# Reduction Sum using Dynamic Parallelism working upto a magical number?

Hi,
I’ve been trying to implement a reduce sum kernel using dynamic parallelism. I’ve written the below code -

``````__global__ void myReduce(long long int* d_in, long long int* d_out, int n)
{
int offset;
if (n%2==0)
{
offset = n/2;
}
else
{
offset = n/2 + 1;

if (ID + offset<n)
{
d_in[ID] += d_in[ID + offset];
}

if (blockIdx.x == 0 && tID == 0)
{
int num_t = 1024;
int num_b = (n/2 + num_t)/num_t;
myReduce <<<num_b, num_t>>> (d_in, d_out, offset);
}
}
``````

And below is the main() function–

``````int main(){

int n = 1024*668; //number of elements

long long int * v = (long long int *) malloc(n  * sizeof(long long int));
long long int sum = 0;
for (int i = 0; i < n ; i++){
v[i] = i;
sum += i;
}
numlong long intber * d_v;

cudaMalloc( (void**)&d_v , n*sizeof(nulong long intmber)   );

cudaMemcpy( (void*) d_v , (void*) v , n*sizeof(nulong long intmber) , cudaMemcpyHostToDevice );

}
``````

The problem is it works if number of elements is small, but once number of elements become large like 1024*1024 it give incorrect output. Any help would be appreciated.

Your posted code has a variety of problems that prevent it from even compiling. It could not possibly run and produce any sensible results.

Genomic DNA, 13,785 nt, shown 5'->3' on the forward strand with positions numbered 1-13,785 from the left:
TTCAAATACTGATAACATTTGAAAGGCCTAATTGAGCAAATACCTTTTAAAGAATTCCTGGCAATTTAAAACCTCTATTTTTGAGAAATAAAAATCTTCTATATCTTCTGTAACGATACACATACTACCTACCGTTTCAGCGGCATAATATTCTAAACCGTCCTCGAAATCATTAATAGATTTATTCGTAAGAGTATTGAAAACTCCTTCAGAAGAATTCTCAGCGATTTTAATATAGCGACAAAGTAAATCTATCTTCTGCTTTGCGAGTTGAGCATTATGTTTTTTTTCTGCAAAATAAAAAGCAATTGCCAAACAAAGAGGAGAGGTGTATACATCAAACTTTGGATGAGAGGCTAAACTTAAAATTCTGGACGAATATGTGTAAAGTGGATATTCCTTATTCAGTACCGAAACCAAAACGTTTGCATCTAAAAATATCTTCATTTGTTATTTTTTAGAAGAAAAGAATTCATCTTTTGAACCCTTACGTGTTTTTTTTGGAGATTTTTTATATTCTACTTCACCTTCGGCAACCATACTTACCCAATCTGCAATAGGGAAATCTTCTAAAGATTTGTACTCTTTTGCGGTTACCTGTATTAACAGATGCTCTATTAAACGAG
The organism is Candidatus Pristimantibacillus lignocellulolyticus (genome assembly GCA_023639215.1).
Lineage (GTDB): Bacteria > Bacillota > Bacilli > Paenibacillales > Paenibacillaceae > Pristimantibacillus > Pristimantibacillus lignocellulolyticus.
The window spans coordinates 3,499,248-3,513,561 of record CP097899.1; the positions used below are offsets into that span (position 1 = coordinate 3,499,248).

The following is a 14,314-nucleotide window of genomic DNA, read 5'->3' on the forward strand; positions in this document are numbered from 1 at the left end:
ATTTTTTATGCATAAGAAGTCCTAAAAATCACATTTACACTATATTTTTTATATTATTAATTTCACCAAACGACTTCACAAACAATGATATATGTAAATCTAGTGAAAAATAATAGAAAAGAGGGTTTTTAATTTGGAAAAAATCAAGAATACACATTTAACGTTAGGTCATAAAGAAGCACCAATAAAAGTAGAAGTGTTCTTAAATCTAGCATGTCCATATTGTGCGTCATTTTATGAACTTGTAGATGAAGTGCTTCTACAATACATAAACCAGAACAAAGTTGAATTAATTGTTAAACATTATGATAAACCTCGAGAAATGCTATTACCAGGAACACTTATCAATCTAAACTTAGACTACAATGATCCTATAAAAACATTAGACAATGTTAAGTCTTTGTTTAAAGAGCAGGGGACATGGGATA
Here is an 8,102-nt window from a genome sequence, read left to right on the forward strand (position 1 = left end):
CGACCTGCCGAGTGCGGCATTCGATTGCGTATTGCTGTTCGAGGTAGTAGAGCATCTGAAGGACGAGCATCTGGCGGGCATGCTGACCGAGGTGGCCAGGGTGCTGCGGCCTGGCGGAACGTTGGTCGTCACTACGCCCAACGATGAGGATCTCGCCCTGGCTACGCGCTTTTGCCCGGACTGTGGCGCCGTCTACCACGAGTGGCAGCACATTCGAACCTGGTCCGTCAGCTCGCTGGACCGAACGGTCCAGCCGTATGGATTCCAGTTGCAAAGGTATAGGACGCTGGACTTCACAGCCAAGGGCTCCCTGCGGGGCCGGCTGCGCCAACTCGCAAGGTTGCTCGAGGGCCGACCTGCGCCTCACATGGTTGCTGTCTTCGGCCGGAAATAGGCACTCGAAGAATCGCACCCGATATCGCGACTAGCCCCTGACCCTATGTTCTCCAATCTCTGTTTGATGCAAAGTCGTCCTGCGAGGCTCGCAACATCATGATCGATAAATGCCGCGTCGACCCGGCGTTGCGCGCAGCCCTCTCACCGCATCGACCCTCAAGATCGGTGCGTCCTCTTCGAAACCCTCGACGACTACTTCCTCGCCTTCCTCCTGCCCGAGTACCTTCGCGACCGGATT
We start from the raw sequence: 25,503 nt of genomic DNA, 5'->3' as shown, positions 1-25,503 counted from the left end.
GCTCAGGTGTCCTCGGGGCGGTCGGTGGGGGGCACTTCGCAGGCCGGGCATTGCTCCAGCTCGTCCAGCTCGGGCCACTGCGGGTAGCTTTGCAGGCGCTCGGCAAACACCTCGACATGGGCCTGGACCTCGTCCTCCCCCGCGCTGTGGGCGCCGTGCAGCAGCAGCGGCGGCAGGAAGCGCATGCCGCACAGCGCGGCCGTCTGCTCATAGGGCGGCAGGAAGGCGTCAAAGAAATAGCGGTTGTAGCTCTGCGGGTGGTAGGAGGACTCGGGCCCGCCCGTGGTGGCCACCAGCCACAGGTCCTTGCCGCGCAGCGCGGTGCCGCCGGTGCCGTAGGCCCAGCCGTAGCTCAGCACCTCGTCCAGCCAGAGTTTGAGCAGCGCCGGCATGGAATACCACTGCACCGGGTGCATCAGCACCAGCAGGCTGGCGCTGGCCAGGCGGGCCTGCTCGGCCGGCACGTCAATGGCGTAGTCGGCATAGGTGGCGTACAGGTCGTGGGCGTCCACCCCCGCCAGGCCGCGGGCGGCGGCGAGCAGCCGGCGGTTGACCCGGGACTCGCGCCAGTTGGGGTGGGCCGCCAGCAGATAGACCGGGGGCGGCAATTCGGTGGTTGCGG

Before diving in further, let me say that this is an inefficient approach to do a general parallel reduction, and so I don’t recommend doing it this way. However I imagine this is for a learning exercise. Also, the methodology I will suggest below is really inferior to cooperative groups. So for learning purposes, we can get something to work. However I would not recommend this for production code.

One problem with your approach is that it’s necessary to ensure (for correctness) that the kernel code starting at line 20 in your kernel posting does not begin to execute until all other threadblocks are finished. And __syncthreads() is not a device-wide barrier. It only pertains to the threads of a particular block.

Normally for a device wide barrier, I would suggest using CUDA cooperative groups, but a cooperative kernel launch cannot use CUDA dynamic parallelism (CDP). (Specifically, a kernel launched from device code cannot use the cooperative launch API, currently). Since this discussion is predicated on learning and experimentation, and the type of synchronization we need here is relatively simple, we could consider another technique such as an atomic block-draining technique such as is used in the CUDA sample code threadFenceReduction.

Another issue we will face is the launch nesting depth. Your kernel design suggests that block 0 in each nested kernel launch will launch a new kernel, working on a data set size cut in half. Therefore the total number of launches required is log2(N) where N is the data set size. We can also see that the host-launched kernel that starts this process cannot be considered to be “complete” until the very last nested kernel is complete. This creates a set of kernel launches log2(N) that are each nested, so the nesting depth is also log2(N). CDP has limits around both of these aspects. The total number of outstanding kernel launches must obey a particular limit, and the nesting depth must obey a particular limit.